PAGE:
There are four kinds of losses. The first is that the selection failed to deliver the expected result because the choice was fundamentally flawed. The second is a faulty understanding of how the particular investment actually works. The third is the right idea, but the wrong timing. The fourth and the most dangerous to the future of the people involved is not to learn from the losses. One of the few things I did not learn from my experiences in the US Marine Corps is my motto of “Blunder Forth,” but the key is to learn from past blunders and not to repeat them.

Diversification losses

Since few, if any of us know with certainty what either the markets or the economy are going to do, it is traditionally wise to hedge our bets. (This is why at the racetrack an occasional bet on second place or even third makes more sense than only betting to win, particularly in each race.) There are two active ways to hedge our bets. One is to sell something short. The second is to buy something which is likely to move in the opposite direction than the bulk of the portfolio is expected to go.

Many institutional and individual investors are hesitant to sell short because to be successful one needs to get one’s timing right. Too few have a good history of this skill. Many more investors look for contrary plays. Two of these are gold and TIPS (Treasury Inflation Protected Securities). The owners of these are betting that the current manipulation by the major central banks of the world will produce a decline in the value of major currencies or create a large bout of inflation. In the first half of 2013 neither of these calamities have occurred, therefore these bets are considered by many to be losers. In most institutionally managed portfolios the actual or paper gold (futures or gold mining shares), the gold holding is less than 10% and in many cases below 5%. The purpose of the holding is to act as a ‘canary in a mineto signal an abrupt change of conditions which has not yet happened. TIPS are typically held in a portfolio that also owns other bonds or bond funds. The combination of the bond holdings is meant to insure that when the bonds mature they will produce dollars that are equal in spending power to the level of the dollars invested initially. For most of this year TIPS have not been returning a real (inflation adjusted) return.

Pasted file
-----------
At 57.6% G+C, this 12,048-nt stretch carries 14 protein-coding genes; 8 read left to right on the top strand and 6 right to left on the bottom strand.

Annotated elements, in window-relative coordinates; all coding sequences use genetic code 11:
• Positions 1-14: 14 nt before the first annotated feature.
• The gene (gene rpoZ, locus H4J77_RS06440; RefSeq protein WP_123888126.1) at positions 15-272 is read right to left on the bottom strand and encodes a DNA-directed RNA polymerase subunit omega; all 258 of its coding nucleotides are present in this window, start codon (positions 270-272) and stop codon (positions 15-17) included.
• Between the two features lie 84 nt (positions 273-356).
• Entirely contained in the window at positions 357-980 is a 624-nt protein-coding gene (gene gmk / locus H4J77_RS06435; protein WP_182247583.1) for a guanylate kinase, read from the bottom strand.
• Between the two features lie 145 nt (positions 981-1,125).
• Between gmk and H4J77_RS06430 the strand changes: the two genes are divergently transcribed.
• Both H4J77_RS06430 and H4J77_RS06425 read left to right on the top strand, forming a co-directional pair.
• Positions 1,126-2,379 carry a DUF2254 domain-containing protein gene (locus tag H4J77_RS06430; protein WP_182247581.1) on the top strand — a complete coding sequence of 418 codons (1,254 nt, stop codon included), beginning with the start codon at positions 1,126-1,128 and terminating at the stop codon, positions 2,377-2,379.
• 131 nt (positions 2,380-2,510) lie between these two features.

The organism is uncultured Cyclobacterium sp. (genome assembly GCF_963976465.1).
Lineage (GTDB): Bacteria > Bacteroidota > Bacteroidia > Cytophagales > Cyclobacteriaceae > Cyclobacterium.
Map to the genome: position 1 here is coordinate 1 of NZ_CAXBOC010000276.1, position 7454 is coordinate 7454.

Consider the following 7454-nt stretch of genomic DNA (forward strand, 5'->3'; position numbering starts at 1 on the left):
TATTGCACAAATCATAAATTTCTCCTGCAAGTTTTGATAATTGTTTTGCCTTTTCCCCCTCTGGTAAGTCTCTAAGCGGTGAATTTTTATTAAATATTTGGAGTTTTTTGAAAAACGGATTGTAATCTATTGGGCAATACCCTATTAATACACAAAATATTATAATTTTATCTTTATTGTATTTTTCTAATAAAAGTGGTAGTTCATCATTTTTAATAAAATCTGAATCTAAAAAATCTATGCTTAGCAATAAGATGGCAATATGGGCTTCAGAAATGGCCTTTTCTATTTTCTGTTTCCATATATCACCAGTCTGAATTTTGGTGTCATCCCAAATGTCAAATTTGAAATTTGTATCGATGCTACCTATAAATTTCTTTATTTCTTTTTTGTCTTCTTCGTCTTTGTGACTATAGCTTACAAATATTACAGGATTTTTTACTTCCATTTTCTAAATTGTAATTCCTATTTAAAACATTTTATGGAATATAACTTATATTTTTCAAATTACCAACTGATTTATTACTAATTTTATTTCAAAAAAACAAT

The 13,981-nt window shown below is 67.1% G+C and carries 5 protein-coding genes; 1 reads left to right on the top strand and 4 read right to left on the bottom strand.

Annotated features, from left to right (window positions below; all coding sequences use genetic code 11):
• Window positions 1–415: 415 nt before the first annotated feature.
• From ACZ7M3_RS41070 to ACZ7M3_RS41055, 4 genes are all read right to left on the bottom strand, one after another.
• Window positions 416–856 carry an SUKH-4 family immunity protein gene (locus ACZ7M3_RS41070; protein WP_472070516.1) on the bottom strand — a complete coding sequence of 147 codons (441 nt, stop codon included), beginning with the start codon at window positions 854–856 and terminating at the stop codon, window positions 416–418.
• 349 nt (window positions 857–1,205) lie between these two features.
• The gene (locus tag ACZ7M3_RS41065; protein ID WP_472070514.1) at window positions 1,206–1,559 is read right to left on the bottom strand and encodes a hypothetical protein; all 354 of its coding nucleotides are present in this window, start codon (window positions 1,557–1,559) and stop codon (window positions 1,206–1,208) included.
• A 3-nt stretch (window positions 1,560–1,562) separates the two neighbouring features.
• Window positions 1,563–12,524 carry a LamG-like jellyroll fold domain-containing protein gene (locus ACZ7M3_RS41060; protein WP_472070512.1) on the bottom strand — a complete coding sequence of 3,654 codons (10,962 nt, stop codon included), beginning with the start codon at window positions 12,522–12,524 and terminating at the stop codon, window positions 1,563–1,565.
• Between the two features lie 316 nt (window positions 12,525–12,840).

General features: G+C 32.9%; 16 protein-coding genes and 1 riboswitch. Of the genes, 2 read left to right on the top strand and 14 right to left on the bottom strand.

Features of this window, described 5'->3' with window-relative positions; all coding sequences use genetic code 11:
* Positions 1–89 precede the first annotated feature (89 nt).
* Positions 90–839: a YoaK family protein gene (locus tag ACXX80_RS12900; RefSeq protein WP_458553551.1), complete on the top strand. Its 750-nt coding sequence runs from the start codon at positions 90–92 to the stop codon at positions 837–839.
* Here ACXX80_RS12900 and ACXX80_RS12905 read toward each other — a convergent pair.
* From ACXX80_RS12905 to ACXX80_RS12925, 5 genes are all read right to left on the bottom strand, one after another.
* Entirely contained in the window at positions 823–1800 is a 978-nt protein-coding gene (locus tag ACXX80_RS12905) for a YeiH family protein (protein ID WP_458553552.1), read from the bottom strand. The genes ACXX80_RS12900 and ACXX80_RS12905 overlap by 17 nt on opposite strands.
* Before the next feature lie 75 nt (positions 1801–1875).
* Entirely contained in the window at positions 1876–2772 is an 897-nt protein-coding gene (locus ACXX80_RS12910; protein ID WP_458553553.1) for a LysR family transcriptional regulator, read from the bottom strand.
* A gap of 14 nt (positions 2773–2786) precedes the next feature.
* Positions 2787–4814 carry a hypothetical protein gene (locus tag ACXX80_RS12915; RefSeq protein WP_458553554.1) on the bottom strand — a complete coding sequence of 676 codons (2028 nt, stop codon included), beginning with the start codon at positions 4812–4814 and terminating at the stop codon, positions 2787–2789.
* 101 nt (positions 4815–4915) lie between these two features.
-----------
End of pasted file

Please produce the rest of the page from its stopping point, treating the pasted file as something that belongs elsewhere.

Are the investment in gold and TIPS losers? I would say no. Because of some investment in TIPS, a number of investors were able to have enough courage to own much larger investment positions that had a more positive outlook than if they had not owned TIPS.  I would go further by saying that a well-balanced portfolio could well be at its maximum risk of large losses when all of its investments are showing significantly positive results. It is unprepared for abrupt changes which have been known to happen.

However, there is a risk which overtook investors in 2007-2009. The risk is that the protective diversification schedule was trashed by the correlations (particularly on the downside) among supposedly uncorrelated assets. I am not at all suggesting that one should abandon diversification as a practice, but to be aware that there will be times that supposedly uncorrelated prices will move together and only a reasonable amount of cash or very short-term treasuries will supply some ballast to a rapidly sinking portfolio.

Will the Fed learn?

The two losing diversification investments mentioned above were meant to be good diversifiers against the actions of the US Federal Reserve Board (the Fed) and a number of other national Central Banks in attempting to stimulate their economies by depressing the natural risk-oriented interest rate levels. Perhaps it is coincidence, but this week I have become conscious of four separate but different comments that suggest that we are approaching a time when the structure of the Fed may be changing. In order of their first appearance to me the four are as follows: